Since 1993, Congress has provided over $90 billion in Community Development Block Grant Disaster Recovery funds to help in the aftermath of natural disasters. We reviewed how the Department of Housing and Urban Development has used these funds to assist vulnerable populations, including people with low and moderate incomes, the elderly, racial minorities, and others.
HUD generally requires states and localities to spend 70% of funds on low- and moderate-income people, describe how the vulnerable will be assisted, and more. We recommended that HUD collect additional demographic data so it can better assess the impact on target populations.
What GAO Found
Recent Federal Register notices for the Department of Housing and Urban Development's (HUD) Community Development Block Grant Disaster Recovery (CDBG-DR) funds direct grantees to demonstrate how their programs will promote housing for vulnerable populations. Grantees generally have been required to spend 70 percent of their funds on low- and moderate-income people. Draft action plans that grantees submit to HUD are to describe how grant funds will be used and the populations to be served, including vulnerable populations such as racial minorities, the elderly, or persons with disabilities. HUD provides tools, such as strategies for reaching people with limited English proficiency, to help grantees serve these populations. When reviewing grantees' draft plans, HUD officials told GAO they typically require revisions to clarify the populations defined as vulnerable, how funds will be used to help them, and how grantees will reach out to traditionally underserved populations. HUD officials also noted that vulnerable populations can be difficult to define because they vary locally and regionally based on factors such as geography, housing stock, and policy, but described steps they plan to take to develop and include a definition in upcoming Federal Register notices.
CDBG-DR grantees told GAO they assist low- and moderate-income people who are members of vulnerable populations; however, HUD does not collect and analyze key demographic data needed to fully assess the extent. HUD requires grantees to report selected data (race and ethnicity and the gender of single-headed households) for those served by activities that directly benefit households or individuals (such as housing). However, HUD only requires grantees to report these data on individuals actually served, not on all those who apply. The six grantees GAO reviewed gather additional demographic information on both applicants and those served, including age, disability status, and primary language. A 2021 Executive Order cited the need for better data collection and transparency on assistance to vulnerable populations, noting that a lack of data impedes efforts to measure and advance equity. By collecting, analyzing, and publicly reporting these additional demographic data, HUD and grantees could better assess whether they are effectively reaching the populations CDBG-DR activities are intended to serve.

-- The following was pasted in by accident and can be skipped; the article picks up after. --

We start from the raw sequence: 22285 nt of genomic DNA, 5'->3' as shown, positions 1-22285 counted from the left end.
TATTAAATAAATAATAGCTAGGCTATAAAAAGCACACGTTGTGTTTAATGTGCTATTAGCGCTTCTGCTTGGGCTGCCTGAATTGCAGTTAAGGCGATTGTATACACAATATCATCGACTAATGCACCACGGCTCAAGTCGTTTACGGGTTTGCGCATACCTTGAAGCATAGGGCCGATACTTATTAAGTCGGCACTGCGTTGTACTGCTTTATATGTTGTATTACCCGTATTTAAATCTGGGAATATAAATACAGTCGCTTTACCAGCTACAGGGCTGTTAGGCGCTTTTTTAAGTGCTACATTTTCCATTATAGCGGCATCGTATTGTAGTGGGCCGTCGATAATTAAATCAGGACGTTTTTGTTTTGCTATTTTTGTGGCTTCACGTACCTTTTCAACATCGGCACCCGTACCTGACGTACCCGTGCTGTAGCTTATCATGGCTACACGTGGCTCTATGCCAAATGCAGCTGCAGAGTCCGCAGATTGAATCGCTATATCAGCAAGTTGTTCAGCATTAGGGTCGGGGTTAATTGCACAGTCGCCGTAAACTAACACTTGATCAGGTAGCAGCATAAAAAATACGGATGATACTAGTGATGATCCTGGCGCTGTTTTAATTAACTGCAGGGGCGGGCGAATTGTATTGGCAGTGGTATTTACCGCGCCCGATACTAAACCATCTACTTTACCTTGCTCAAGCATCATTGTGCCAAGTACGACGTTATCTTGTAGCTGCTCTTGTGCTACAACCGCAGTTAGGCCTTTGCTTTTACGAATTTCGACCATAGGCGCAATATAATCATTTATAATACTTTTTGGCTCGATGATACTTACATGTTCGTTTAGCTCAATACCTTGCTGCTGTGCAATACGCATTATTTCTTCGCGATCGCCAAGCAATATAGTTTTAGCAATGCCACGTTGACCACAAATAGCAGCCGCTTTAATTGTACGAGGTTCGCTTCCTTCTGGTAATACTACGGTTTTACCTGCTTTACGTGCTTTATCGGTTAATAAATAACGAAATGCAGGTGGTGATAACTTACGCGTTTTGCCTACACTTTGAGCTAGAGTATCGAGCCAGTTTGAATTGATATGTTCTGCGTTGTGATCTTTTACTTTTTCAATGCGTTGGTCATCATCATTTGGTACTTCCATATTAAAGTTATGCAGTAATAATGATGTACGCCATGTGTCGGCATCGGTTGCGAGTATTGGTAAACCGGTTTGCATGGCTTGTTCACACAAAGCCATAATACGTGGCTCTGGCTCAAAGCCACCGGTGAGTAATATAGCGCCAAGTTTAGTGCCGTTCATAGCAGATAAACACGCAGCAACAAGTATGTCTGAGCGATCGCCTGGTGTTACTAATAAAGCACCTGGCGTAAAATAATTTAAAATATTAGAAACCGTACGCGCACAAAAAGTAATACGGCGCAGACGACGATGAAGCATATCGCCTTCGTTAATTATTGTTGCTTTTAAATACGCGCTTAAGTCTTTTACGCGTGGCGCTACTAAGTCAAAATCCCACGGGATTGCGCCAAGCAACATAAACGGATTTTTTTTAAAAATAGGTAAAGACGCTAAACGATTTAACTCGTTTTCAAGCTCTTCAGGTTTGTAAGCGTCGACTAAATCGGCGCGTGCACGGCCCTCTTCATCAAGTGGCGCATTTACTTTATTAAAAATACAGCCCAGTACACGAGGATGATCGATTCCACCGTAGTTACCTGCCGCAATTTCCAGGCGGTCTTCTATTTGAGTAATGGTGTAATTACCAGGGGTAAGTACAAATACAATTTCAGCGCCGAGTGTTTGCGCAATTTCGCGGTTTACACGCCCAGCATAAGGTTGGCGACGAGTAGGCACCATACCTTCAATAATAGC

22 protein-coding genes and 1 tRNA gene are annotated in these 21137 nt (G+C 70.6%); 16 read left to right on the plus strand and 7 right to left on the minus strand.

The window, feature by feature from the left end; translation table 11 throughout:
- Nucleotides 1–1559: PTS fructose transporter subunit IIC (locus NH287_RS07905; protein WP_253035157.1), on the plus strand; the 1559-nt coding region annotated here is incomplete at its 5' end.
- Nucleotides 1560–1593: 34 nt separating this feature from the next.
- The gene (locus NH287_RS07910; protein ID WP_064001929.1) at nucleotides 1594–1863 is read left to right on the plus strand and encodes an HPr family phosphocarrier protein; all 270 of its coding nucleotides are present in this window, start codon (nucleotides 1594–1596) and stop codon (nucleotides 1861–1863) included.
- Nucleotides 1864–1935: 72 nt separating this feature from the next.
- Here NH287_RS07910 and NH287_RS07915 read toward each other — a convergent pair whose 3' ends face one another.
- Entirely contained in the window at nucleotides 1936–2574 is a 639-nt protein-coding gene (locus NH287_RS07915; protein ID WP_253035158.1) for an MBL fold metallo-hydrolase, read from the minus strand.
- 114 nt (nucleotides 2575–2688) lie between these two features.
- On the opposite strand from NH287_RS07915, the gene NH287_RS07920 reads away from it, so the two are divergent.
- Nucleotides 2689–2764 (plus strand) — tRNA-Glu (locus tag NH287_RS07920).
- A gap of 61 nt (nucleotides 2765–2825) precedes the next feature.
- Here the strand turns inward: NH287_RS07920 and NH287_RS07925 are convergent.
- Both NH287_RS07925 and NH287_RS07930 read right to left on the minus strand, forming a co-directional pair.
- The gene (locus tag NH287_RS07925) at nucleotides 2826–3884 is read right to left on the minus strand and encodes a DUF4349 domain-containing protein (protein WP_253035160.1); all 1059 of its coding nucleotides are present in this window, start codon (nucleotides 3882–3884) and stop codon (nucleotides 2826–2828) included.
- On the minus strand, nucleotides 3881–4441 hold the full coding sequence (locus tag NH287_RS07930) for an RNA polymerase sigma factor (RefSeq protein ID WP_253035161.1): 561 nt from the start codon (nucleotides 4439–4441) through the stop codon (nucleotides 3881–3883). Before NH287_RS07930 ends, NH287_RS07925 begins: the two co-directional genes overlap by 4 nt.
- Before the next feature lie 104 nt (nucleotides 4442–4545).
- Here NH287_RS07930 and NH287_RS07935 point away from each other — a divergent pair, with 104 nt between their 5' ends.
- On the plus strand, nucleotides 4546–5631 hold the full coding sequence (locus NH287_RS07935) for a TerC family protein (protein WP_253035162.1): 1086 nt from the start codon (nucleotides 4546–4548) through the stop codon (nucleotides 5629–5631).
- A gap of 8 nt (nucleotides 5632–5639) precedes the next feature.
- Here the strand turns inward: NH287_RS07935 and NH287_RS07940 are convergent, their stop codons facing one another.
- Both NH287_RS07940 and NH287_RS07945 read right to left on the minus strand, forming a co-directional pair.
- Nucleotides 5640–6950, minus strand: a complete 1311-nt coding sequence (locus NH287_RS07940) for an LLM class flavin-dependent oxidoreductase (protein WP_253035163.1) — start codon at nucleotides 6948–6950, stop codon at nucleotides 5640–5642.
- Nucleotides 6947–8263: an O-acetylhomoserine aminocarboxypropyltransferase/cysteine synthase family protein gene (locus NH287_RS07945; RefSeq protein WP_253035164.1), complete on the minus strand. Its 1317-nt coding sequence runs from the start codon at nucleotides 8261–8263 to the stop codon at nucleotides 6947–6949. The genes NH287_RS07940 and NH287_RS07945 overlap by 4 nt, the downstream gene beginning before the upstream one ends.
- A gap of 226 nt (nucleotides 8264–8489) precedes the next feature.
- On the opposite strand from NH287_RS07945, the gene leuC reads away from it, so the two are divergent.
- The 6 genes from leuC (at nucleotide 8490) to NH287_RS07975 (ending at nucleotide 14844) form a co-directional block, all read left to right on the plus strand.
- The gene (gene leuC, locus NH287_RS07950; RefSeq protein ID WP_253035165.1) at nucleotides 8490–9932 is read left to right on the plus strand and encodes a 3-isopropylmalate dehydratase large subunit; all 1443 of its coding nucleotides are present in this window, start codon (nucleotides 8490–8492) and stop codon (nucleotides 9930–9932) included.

According to grantees and organizations GAO interviewed, and studies GAO reviewed, vulnerable populations may experience several challenges accessing CDBG-DR assistance. These include language barriers, such as the need for translation services for those with limited English proficiency; limited access to transportation, especially for individuals without physical access to assistance intake centers or with mobility impairments; and program requirements, such as those that involve extensive documentation. Some grantees have addressed these challenges by acquiring translation services and developing outreach plans to reach vulnerable populations.
Why GAO Did This Study
Large-scale disasters, such as the 2017 hurricanes, have resulted in catastrophic damage and particularly have challenged vulnerable populations. Since 1993, Congress has provided over $90 billion in supplemental appropriations through HUD's CDBG-DR funds to help affected areas recover.
GAO was asked to evaluate the delivery of CDBG-DR assistance to vulnerable populations. This report examines (1) HUD's approach to assisting vulnerable populations, (2) grantees' actions to assist vulnerable populations, and (3) challenges grantees and vulnerable populations face in implementing and using CDBG-DR.
GAO reviewed documentation from HUD and a nongeneralizable sample of six grantees (the four largest 2017 CDBG-DR grantees—Florida, Puerto Rico, Texas, and the U.S. Virgin Islands—and Louisiana and New Jersey, which are further along in implementation). GAO also interviewed HUD officials, grantees, and organizations representing vulnerable populations.
GAO recommends that HUD collect, analyze, and publish demographic data from CDBG-DR grantees on vulnerable populations who apply for and receive assistance. HUD did not agree or disagree with the recommendation but identified potential ways to collect data to assess how vulnerable populations are being served and the associated challenges. GAO continues to believe the recommendation would assist in assessing outcomes.
Recommendations for Executive Action
|Office of the Assistant Secretary for Community Planning and Development||The Assistant Secretary for Community Planning and Development should collect, analyze, and publish demographic data from CDBG-DR grantees on vulnerable populations who apply for and receive assistance. (Recommendation 1)|